After I created a couple of handy charts that give details on CSS3 property and selector support in the upcoming IE9, I thought to myself: “This is interesting to read, but isn’t very practical.”
I also know that many visits to my site occur via Google searches for stuff like “cross-browser CSS” and similar phrases. So I decided to put together a comprehensive list of CSS properties that are supported in all browsers.
The list is divided into two sections: (1) Properties that are supported by all in-use browsers, with no bugs; and (2) properties that are supported by all in-use browsers, with some bugs in certain browsers.
For the purposes of this article (and every other article I’ve written), when I refer to “all browsers”, I’m talking about IE6+, Firefox 3.0+, Chrome 2+, Safari 3.1+, and Opera 9.2+. Also, this list does not take into consideration CSS selectors, at-rules, and anything else that would fall outside the realm of “CSS properties”.
Cross-Browser CSS Properties (No Bugs!)
This short list of
12 10 CSS properties displays the only CSS properties that you can use in any situation, in any context, using any value*, with no problems in any browser.
* Unfortunately, IE6 and IE7 don’t support the value “inherit” for any of these properties except
direction, so if you want to be really technical about this, the only fully cross-browser CSS property would be the
* As pointed out by Ricardo in the comments, the
color property can now accept RGBA and HSLA values, which are not supported by all browsers. So if you take that as non-compliance, then that would also disqualify
color from this first list.
Cross-Browser CSS Properties (With Bugs)
Below you’ll find a much longer list of CSS properties that are supported by all browsers. In most cases, these properties are pretty safe to use, with a few obscure bugs. In other cases, there are major bugs and omissions of value support (guess which browsers are the biggest culprits?). So although these properties are available for use in every browser, you might not get the same results in all circumstances.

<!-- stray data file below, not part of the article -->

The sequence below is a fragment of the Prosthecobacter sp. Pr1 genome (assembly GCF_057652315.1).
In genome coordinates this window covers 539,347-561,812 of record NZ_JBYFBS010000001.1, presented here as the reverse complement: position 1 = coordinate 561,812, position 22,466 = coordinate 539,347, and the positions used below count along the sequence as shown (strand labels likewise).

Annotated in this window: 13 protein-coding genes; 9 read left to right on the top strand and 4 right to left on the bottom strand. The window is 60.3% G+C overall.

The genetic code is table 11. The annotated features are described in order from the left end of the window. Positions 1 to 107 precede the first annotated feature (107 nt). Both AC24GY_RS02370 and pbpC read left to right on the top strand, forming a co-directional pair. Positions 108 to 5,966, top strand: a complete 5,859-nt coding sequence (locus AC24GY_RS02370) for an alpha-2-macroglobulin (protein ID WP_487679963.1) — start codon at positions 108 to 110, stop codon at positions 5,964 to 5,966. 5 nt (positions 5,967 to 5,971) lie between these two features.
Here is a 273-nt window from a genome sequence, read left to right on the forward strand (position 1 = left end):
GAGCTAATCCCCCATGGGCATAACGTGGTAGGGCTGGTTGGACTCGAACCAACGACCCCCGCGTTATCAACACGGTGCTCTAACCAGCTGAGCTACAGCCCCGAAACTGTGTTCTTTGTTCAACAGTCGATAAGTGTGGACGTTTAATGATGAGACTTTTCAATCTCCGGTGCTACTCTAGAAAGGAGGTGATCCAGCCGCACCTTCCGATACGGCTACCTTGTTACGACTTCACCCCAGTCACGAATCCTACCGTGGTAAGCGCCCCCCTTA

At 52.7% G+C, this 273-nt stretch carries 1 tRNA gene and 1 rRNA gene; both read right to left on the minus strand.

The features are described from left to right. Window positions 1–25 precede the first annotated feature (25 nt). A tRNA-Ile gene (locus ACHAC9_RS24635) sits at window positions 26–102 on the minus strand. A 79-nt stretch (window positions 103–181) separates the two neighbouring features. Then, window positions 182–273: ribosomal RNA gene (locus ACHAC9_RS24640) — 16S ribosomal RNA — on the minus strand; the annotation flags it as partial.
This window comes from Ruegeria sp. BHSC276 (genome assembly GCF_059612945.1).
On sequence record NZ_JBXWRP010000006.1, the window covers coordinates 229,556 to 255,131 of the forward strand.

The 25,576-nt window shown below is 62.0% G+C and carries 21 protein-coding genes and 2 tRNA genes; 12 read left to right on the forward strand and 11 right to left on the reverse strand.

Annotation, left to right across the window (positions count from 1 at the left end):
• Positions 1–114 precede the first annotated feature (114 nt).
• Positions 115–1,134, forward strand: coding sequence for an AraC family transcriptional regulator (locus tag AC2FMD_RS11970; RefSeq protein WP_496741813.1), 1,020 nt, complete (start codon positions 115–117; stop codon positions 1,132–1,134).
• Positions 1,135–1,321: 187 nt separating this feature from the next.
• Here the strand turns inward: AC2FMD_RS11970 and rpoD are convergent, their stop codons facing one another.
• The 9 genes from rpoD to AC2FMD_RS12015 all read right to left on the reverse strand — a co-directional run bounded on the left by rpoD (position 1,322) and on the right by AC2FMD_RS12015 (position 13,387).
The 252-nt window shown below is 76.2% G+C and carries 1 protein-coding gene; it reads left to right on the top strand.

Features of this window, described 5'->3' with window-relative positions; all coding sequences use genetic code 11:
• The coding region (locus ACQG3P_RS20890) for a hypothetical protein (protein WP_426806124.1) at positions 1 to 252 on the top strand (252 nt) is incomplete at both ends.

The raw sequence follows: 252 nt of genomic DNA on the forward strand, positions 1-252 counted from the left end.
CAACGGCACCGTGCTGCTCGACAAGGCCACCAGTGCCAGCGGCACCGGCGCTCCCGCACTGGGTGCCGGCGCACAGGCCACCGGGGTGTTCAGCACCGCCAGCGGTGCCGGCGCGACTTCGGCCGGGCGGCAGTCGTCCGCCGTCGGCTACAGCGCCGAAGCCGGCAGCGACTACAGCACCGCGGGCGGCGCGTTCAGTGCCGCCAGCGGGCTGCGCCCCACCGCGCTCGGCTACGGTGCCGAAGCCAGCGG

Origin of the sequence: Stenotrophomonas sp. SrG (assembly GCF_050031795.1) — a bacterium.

All the info to compile these lists was take from SitePoint’s CSS Reference, so if you have a problem with anything I’ve listed here as “cross-browser” then take it up with them! 🙂
I think I echo the thoughts of all CSS developers when I say: After all these years, why isn’t that first list longer than
12 10 measly properties?
As usual, let me know if anything’s missing.
UPDATE: I inadvertently had
background-color in both lists, and had
font-variant in the fully cross-browser list. Now it’s only ten fully cross-browser properties.
Also, I should really include .
list-style-position because it is bug-free in all browsers, but I think that’s kind of silly since the other list-oriented properties are buggy, and you would never use it apart from them
ANOTHER UPDATE: I was wrong,
list-style-position can be used on its own to determine the position of the list marker. I had assumed it could only be used if you specify your own image for the list marker. I further realized that
font shouldn’t be in the bug-free list since
font-variant is in the “buggy” list. So the list is still 10 properties, but somewhat different from the original list.